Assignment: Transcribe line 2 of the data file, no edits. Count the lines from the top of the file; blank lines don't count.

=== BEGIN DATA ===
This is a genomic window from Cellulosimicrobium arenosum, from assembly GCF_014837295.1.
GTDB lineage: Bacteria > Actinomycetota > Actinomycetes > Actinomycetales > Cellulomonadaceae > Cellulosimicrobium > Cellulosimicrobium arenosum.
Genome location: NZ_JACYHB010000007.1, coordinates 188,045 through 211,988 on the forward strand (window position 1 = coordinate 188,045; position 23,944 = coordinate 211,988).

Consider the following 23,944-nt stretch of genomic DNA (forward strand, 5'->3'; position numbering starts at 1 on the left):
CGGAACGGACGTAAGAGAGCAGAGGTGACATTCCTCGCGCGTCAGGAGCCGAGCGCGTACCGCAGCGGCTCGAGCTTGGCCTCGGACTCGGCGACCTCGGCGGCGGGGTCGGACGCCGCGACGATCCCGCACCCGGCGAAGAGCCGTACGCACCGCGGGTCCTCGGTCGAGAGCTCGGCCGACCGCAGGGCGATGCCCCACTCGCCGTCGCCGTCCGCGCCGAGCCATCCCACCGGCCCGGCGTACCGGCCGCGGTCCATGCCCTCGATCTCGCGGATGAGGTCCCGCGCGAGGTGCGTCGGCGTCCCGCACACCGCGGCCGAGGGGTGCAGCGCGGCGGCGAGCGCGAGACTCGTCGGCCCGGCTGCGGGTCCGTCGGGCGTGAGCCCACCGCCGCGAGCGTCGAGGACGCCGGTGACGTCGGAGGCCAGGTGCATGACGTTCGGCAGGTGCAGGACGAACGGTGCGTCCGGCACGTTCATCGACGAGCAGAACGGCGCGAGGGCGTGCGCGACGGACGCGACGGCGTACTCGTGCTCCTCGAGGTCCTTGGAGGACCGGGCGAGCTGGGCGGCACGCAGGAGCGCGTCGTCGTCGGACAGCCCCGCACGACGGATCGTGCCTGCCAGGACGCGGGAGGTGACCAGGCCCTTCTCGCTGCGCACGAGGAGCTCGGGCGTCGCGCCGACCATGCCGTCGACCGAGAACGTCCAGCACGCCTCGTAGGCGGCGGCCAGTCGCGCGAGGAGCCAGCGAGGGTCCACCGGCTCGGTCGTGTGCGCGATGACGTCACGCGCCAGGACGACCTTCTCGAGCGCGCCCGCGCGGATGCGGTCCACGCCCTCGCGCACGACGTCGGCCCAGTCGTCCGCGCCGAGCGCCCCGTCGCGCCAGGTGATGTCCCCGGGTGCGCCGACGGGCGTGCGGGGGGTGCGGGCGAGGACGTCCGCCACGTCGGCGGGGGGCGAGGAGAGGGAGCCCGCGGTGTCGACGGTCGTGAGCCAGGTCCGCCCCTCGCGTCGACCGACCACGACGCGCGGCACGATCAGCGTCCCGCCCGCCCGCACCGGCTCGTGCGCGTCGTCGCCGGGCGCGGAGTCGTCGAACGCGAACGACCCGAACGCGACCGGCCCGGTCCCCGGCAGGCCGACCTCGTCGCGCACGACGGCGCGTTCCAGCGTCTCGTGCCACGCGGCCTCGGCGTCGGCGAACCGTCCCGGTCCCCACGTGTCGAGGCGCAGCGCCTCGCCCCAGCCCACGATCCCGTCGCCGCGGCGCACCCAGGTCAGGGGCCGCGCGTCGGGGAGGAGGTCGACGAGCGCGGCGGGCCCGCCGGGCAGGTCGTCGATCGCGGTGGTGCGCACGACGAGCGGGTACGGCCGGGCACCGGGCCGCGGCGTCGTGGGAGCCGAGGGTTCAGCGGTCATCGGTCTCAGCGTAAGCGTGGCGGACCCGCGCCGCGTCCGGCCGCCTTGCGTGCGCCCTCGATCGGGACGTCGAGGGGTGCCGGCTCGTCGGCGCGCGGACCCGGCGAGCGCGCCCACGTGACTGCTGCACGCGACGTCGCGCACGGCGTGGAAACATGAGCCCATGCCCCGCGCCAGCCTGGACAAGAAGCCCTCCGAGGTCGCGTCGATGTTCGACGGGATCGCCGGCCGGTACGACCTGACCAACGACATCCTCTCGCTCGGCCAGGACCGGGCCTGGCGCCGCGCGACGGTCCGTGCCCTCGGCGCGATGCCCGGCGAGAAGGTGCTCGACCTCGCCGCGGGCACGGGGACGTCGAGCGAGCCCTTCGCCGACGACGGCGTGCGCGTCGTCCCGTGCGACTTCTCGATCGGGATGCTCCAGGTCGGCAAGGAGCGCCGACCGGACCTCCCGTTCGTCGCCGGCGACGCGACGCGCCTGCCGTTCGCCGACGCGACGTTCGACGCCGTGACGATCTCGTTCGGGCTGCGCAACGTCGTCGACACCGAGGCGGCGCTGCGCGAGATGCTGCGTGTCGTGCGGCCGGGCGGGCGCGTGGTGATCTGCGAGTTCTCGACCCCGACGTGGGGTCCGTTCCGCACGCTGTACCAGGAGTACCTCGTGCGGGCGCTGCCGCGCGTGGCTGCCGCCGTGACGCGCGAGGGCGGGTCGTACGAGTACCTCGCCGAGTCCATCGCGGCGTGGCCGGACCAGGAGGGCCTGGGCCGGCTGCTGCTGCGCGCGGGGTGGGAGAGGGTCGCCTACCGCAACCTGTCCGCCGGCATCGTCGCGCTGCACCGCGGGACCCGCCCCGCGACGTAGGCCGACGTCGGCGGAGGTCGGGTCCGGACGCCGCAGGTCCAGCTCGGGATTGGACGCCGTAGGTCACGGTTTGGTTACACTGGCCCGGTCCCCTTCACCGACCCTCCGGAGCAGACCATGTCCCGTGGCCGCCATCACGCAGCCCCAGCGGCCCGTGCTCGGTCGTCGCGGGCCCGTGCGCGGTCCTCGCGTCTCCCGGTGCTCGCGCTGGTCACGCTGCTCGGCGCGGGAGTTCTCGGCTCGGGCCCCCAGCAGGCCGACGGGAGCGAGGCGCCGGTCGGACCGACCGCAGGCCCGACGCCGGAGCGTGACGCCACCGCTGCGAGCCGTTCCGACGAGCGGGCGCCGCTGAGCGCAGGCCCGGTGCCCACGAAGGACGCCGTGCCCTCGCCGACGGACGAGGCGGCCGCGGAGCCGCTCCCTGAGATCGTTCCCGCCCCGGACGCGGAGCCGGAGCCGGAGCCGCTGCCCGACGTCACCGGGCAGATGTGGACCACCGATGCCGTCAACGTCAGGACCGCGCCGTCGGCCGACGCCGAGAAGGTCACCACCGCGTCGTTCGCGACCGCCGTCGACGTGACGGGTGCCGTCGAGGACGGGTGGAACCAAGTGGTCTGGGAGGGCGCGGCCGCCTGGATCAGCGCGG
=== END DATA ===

GTDB lineage: Bacteria > Actinomycetota > Actinomycetes > Actinomycetales > Cellulomonadaceae > Cellulosimicrobium > Cellulosimicrobium arenosum.